Two T-38 Talon Air Force jet trainers crashed in an accident at Vance AFB in Enid, Oklahoma. One jet ended up on its back on the ground with the gear still deployed. A scar can be seen on the ground where the jet skidded on the ground before coming to a stop. The other Talon was sitting on the ground with its gear down nearby.
Two pilots killed
There were a total of four pilots flying, with two airmen in each T-38. Two of the pilots from the jet that ended up inverted on the ground died. The accident happened during a training mission. The mishap happened around 9:10 a.m.
Emergency response personnel was dispatched from Vance to treat casualties and to assist in the recovery procedures. As always, when there is an accident a safety investigation team will be deployed to investigate. Such investigations typically take 30-60 days to complete in the Air Force.
News conference with the Training Wing Commander
In a post-accident news conference, Colonel Corey Simmons declined to speculate on the cause of the accident. Simmons also said that he did not know if the planes collided. Colonel Simmons is the Commander of the 71st Flying Training Wing. There is about 1,200 military personnel at Vance AFB.
The T-38 crash is the second accident at Vance AFB in a year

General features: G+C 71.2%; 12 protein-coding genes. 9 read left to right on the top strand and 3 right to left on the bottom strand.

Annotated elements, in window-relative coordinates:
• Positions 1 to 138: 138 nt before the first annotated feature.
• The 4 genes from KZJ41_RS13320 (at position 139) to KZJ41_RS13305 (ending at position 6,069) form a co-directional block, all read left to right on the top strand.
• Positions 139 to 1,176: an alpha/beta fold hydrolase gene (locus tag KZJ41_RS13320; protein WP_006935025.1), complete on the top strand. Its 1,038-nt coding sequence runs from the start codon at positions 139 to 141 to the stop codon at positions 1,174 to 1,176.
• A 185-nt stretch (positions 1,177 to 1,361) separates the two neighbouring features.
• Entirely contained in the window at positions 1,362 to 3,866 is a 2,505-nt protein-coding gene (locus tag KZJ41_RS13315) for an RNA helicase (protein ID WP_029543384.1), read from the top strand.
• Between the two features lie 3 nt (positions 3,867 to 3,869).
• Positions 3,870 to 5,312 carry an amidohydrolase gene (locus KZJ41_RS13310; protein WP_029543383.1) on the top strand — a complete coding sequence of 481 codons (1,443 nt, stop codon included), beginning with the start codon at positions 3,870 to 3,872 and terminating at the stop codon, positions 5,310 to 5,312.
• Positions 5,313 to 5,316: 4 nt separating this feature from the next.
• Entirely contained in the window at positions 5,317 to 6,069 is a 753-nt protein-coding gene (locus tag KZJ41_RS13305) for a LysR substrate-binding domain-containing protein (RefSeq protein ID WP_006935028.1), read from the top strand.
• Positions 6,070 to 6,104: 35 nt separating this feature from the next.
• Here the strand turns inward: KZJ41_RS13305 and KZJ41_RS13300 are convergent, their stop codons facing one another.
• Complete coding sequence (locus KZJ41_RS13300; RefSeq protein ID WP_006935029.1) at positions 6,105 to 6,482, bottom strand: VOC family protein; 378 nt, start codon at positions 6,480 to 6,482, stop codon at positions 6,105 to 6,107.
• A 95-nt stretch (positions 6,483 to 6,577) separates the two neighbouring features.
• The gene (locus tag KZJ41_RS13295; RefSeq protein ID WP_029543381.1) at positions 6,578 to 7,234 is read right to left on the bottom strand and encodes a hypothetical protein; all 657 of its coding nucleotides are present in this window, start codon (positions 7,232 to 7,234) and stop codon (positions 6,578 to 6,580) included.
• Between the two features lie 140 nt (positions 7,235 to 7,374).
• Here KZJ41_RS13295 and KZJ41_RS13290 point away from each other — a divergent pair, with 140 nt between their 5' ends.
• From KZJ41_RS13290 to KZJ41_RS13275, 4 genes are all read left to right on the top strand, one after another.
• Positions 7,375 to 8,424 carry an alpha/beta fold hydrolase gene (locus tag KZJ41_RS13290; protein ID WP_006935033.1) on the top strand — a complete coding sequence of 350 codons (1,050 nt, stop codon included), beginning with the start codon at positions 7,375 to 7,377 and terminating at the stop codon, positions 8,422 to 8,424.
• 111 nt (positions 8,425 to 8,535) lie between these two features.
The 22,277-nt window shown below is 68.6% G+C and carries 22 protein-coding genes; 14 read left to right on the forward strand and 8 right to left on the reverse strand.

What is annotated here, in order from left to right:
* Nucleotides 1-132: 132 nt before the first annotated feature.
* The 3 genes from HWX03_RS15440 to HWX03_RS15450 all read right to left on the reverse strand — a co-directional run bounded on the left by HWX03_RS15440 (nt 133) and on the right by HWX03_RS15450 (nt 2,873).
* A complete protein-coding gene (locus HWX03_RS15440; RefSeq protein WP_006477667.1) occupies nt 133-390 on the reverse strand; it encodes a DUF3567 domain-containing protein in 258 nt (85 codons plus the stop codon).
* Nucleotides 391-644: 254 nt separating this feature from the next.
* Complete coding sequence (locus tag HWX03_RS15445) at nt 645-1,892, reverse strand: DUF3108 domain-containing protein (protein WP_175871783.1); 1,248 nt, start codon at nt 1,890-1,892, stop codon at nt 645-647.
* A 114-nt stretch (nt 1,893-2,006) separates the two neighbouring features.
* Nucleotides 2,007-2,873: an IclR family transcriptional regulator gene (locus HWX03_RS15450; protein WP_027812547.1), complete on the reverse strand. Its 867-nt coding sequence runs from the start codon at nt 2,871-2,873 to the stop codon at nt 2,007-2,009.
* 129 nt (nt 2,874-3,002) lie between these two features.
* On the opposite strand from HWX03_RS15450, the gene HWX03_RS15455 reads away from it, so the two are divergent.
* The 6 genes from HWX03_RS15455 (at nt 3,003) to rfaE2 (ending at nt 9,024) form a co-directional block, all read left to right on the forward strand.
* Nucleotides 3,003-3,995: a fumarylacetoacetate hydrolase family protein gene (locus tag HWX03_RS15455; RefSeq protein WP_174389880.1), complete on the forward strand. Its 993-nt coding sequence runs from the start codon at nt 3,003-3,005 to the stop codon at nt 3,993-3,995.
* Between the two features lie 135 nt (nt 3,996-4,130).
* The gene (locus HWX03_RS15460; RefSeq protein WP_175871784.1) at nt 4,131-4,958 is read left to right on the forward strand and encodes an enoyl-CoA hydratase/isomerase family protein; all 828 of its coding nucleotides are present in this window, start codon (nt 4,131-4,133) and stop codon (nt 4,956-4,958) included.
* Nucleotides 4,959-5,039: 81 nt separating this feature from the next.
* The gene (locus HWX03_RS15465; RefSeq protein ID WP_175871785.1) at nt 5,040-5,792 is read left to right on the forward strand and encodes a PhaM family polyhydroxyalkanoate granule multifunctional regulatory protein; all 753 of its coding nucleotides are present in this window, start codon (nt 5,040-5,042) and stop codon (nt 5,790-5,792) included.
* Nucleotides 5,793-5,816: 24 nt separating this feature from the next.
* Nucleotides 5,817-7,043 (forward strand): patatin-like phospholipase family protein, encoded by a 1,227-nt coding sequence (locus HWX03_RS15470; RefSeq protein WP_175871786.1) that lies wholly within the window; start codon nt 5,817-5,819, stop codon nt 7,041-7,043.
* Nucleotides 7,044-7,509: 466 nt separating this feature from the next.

In another military airplane accident at Vance last year the jet took a birdstrike, developed engine trouble, and crashed. However, the pilot ejected safely before the jet hit the ground.
The Northrop T-38 Talon
Unfortunate tragedies occur in any type of flying we do, whether civilian or military flying. U.S. Air Force pilots have all gone through their UPT (Undergraduate Pilot Training) learning to fly on the T-38 Talon. However, the T-38 is fairly easy to fly jet for an experienced pilot. One of the most difficult phases of T-38 undergraduate pilot training involves formation flying.
The plane is a two-seat twin-jet supersonic jet trainer. Flying since 1959 the plane is about to be replaced with a new primary Air Force trainer in the near future.
T-38 Talon training videos
Curious as to what that looks like from the T-38 student pilot’s view? Then watch these videos. Come along for the ride.
Featured Image: T-38 Talon. Photo: USAF.